The framing of Australia's battle against Google and Facebook continues in a new piece with the inflammatory title Australian law could make internet ‘unworkable’, says World Wide Web inventor Tim Berners-Lee.
Here's what Sir Timothy had to say:
"Specifically, I am concerned that that code risks breaching a fundamental principle of the web by requiring payment for linking between certain content online"
This is indeed the problem: I am not a lawyer, nor do I play one on the internet, so I won't comment on the legalities of the Australian situation — but any requirement to pay for links would indeed break the Web (not the Internet!) as we know it. But that's not the issue at risk, despite Google's attempts to frame the situation that way (emphasis mine):
Google contends the law does require it to pay for clicks. Google regional managing director Melanie Silva told the same Senate committee that read Berners-Lee’s submission last month she is most concerned that the code "requires payments simply for links and snippets."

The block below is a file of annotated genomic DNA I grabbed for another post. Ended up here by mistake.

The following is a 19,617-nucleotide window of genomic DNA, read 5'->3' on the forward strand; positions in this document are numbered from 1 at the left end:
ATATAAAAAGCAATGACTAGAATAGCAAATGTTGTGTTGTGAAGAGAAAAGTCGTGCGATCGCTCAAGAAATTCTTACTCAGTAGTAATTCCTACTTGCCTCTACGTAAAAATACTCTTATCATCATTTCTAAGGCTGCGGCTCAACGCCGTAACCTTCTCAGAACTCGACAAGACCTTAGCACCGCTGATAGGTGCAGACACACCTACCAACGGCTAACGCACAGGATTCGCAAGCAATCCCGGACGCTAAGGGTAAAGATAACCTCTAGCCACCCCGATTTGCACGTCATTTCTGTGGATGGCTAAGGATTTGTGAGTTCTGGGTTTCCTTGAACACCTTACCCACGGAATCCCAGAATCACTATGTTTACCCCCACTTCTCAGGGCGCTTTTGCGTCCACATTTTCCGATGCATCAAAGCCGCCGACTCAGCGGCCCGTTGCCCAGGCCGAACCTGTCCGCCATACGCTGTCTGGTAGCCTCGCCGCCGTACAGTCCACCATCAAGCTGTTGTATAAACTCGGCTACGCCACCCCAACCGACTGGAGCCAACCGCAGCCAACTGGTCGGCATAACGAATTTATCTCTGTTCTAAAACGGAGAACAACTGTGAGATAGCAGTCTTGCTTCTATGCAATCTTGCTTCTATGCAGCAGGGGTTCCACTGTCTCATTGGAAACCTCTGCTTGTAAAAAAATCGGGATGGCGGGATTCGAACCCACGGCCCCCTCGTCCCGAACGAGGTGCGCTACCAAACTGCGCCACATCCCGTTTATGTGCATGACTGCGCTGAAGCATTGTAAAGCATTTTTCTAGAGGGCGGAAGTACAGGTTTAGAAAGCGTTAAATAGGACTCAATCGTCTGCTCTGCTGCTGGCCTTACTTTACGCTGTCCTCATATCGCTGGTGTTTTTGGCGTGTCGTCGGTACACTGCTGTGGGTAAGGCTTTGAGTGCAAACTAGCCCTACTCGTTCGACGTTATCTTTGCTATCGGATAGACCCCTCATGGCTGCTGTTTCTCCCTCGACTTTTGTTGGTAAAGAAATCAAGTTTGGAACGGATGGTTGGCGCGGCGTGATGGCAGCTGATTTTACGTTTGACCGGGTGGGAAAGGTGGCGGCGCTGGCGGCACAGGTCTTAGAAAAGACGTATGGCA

As far as I can tell, the News Media and Digital Platforms Mandatory Bargaining Code does not actually clarify one way or the other whether it applies to links or snippets. This lack of clarity is the problem with regulations drafted to address tech problems created by the refusal of tech companies to engage in good-faith negotiations. Paying for links, such as the links throughout this blog post, is one thing — and that would indeed break the Web. Paying for snippets, where the whole point is that Google or Facebook quote enough of the article, including scraping images, that readers may not feel they need to click through to the original source, is something rather different.
Lazily conflating the two only helps unscrupulous actors hide behind respected names like Tim Berners-Lee's to frame the argument their own way. In law and in technology, details matter.
And of course you can't trust anything Facebook says, as they have once again been caught over-inflating their ad reach metrics:
According to sections of a filing in the lawsuit that were unredacted on Wednesday, a Facebook product manager in charge of potential reach proposed changing the definition of the metric in mid-2018 to render it more accurate.
However, internal emails show that his suggestion was rebuffed by Facebook executives overseeing metrics on the grounds that the "revenue impact" for the company would be "significant", the filing said.
The product manager responded by saying "it’s revenue we should have never made given the fact it’s based on wrong data", the complaint said.
The proposed Australian law is a bad law, and the reason it is bad is because it is based on a misapprehension of the problem it aims to solve.